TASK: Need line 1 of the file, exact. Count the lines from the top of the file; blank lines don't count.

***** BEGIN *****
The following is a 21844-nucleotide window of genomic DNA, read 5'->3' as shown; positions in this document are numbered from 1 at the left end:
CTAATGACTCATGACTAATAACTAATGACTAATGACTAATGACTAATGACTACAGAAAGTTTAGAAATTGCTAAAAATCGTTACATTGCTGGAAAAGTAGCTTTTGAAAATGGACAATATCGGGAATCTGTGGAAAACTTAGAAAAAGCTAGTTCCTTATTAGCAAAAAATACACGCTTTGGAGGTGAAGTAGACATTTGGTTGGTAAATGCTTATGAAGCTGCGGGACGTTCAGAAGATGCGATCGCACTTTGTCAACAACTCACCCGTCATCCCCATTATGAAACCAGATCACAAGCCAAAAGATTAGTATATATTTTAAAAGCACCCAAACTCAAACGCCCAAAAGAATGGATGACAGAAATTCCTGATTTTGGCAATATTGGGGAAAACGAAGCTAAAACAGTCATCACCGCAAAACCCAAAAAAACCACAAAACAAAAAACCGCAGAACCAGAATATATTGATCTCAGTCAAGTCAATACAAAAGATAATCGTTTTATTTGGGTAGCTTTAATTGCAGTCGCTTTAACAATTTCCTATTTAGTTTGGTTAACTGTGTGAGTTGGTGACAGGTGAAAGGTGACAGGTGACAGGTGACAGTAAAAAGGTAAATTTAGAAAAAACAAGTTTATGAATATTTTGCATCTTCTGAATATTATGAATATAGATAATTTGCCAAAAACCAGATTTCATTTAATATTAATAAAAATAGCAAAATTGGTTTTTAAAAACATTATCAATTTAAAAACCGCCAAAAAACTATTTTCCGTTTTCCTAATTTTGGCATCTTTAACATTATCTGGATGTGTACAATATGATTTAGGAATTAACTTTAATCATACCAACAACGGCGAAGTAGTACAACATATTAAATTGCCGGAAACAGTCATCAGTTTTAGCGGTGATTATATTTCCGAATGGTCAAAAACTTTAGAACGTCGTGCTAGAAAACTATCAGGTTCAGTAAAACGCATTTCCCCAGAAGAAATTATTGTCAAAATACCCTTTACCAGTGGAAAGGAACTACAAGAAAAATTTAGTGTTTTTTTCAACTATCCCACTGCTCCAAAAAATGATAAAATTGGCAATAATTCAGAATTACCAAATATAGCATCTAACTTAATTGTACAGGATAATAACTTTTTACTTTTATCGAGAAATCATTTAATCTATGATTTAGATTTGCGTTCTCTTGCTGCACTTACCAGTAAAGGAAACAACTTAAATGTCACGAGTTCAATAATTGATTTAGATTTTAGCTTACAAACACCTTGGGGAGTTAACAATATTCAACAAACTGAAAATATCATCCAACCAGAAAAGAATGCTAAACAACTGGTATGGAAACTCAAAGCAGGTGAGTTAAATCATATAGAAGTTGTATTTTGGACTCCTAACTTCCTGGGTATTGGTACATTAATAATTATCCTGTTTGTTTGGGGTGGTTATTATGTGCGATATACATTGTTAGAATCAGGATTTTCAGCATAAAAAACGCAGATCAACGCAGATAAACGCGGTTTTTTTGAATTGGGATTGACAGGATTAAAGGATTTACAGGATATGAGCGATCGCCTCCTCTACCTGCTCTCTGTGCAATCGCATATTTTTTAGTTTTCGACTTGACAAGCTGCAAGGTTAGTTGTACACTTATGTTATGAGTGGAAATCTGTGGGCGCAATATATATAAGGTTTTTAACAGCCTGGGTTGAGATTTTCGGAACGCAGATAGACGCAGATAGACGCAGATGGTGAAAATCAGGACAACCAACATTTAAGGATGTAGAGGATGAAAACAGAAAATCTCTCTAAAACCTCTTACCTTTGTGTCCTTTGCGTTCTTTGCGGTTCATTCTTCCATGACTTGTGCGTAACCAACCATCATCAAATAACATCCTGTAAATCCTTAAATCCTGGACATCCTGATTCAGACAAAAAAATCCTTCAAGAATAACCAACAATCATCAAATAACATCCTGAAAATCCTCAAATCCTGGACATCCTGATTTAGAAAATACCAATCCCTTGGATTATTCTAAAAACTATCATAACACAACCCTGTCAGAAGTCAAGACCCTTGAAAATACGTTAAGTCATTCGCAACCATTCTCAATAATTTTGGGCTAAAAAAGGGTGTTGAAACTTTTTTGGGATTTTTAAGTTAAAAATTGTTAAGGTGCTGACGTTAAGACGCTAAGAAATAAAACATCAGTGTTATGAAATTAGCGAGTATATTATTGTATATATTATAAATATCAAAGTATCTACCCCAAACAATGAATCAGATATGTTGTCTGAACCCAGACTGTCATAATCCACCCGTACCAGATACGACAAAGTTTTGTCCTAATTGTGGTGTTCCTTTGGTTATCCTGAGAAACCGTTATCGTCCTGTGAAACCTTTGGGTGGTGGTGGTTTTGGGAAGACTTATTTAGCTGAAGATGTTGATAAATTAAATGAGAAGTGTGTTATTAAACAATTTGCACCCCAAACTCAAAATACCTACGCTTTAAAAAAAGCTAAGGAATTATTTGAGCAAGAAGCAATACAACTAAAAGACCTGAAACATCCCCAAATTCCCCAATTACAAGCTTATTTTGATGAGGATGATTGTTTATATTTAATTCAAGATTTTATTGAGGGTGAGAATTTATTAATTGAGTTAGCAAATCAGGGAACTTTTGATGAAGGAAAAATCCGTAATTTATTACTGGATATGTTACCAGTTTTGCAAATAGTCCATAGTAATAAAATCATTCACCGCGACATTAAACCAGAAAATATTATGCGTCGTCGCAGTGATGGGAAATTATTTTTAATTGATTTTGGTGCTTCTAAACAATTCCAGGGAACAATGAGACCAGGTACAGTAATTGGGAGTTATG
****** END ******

The following is a 21844-nucleotide window of genomic DNA, read 5'->3' as shown; positions in this document are numbered from 1 at the left end: